2017-10-07 17:10:03
Joe Girardi: ‘I Screwed Up’

17:10, October 07 27 0

Joe Girardi’s personal replay review took about 19 hours. His verdict was this: “I screwed up.”

Having slept on his decision not to challenge the ruling that Chad Green’s sixth-inning pitch struck the right hand of the Cleveland Indians’ Lonnie Chisenhall, the Yankees manager admitted he had made a mistake. The call loaded the bases and set the stage for Francisco Lindor’s momentum-shifting grand slam.

In fact, three times in his 12-minute news conference at Yankee Stadium on Saturday, Girardi used the same phrase: “I screwed up.”

“In hindsight, yeah, I wish I would have challenged it,” Girardi said. “I mean, you can second-guess yourself. And yeah, I should have challenged it, now that I think about it. But here’s the thing. If it isn’t overturned and we’re wrong and then Chad struggles after that, do you feel like I screwed him up? You know, those are the things you have to go through.”

Lindor’s home run turned what appeared to be a comfortable 8-3 Yankees lead into a one-run game, and Jay Bruce’s solo home run off David Robertson two innings later helped send Game 2 of this American League division series into extra innings. The Yankees lost, 9-8, on Yan Gomes’s single in the 13th inning.

Now, instead of coming home with the best-of-five series tied at one game apiece, the Yankees face an elimination game Sunday night at Yankee Stadium.

“Obviously, I take responsibility for everything, and I feel horrible about it,” Girardi said. “Does it change the complexion of the game? Yeah, it sure could have. Do we know that for sure? No. But it’s frustrating.”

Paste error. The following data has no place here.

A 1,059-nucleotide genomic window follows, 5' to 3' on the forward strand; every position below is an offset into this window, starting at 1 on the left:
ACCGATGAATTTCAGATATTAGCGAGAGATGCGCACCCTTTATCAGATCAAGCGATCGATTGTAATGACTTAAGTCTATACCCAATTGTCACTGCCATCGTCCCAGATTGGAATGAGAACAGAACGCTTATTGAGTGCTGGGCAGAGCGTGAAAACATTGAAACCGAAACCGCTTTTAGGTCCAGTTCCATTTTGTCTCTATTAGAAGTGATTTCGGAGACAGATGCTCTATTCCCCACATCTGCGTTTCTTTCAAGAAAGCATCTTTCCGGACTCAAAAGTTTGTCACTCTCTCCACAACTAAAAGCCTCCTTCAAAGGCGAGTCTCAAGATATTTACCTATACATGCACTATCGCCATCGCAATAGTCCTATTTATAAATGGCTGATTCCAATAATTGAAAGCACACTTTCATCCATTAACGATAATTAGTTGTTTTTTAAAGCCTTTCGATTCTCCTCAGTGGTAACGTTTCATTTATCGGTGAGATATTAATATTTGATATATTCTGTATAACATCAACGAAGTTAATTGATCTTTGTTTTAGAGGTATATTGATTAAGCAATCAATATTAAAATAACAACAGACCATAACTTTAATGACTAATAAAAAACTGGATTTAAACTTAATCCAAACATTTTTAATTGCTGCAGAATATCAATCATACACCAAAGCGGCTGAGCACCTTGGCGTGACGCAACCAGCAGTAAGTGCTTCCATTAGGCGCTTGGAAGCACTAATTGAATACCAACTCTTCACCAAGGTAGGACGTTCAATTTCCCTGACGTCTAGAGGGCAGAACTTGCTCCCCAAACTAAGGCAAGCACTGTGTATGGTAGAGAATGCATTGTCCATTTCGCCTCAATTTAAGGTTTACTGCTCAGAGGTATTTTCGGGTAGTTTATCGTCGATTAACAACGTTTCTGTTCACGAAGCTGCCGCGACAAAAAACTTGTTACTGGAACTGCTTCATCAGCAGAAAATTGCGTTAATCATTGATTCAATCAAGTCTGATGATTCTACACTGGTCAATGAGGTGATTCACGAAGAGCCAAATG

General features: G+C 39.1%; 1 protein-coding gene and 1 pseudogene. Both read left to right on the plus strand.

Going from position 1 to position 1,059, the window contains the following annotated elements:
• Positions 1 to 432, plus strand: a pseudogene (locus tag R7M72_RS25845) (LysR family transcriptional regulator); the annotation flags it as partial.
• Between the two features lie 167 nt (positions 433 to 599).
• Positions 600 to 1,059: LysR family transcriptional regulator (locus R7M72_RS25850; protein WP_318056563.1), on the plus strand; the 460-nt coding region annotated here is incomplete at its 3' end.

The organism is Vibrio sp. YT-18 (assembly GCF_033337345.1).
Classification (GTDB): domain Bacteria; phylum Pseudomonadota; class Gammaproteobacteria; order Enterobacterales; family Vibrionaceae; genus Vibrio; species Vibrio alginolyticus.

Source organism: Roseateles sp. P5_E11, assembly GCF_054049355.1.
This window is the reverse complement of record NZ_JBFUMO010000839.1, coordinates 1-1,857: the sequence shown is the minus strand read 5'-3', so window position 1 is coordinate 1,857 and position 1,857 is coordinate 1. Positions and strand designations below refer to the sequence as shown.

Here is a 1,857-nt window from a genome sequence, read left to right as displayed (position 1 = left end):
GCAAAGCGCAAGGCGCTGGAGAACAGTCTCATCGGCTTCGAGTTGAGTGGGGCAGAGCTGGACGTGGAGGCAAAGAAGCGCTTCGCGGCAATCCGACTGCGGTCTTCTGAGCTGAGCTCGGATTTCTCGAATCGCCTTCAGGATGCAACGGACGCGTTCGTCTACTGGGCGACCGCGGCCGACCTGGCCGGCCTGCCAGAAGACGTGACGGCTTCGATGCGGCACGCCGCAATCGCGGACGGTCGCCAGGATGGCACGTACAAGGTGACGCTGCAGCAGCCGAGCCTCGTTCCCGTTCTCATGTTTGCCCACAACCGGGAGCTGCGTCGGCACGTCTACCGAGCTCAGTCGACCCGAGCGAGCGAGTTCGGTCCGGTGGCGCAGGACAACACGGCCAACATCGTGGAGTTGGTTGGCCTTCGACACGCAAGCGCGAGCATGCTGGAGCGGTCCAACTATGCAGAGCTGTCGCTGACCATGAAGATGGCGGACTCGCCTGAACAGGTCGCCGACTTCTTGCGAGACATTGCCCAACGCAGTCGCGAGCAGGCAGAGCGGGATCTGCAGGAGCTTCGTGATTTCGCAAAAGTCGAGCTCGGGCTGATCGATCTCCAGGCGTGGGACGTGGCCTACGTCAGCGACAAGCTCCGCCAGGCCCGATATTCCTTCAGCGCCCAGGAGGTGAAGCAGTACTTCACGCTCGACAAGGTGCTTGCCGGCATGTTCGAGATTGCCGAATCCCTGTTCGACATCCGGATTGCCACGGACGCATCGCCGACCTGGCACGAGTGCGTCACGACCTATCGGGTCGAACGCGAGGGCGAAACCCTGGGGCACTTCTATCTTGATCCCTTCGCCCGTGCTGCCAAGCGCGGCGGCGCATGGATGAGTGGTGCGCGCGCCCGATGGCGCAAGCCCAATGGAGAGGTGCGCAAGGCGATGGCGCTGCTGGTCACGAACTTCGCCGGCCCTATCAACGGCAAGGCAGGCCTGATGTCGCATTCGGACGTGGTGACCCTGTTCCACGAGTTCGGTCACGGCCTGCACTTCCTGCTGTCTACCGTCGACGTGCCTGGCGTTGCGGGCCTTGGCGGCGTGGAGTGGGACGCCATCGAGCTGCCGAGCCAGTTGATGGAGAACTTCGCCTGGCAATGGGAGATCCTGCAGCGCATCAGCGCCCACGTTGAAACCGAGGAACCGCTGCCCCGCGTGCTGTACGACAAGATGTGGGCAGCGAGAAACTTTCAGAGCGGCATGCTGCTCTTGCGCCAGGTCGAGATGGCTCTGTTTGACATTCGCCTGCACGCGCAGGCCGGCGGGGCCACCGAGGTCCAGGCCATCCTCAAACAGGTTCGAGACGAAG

Girardi repeated many of the rationales he had used Friday night for not challenging the call, despite the lack of a pained reaction from Chisenhall and the insistence of Yankees catcher Gary Sanchez that the ball had hit the knob of the bat. Sanchez caught the ball, which, if it had been ruled a foul tip, would have resulted in a strikeout and the end of the inning.

“He never got that video clip,” Girardi said of Brett Weber, the Yankees’ coaching assistant in charge of determining whether a controversial play is worth challenging. “He never got that super-slow-mo video clip, and he never got that angle. Brett has been so good at what he does that when he tells me something’s not inconclusive, I believe him.”

Girardi said his decision to ignore the entreaties of Sanchez did not indicate a lack of trust in his young catcher. “There’s a lot of players that tell you to challenge things a lot of times,” Girardi said. “It has nothing to do with me trusting a player. It’s having video evidence to make sure the call will be overturned before you use it.”

In Game 3, the Yankees will rely on starter Masahiro Tanaka, who had an up-and-down season but finished on a high note, striking out a career-high 15 batters in shutting out the Toronto Blue Jays on Sept. 29. The Indians will start the right-hander Carlos Carrasco.

“It’s a hard day for me,” Girardi said. “But I’ve got to move forward, and we’ll be ready to go tomorrow.”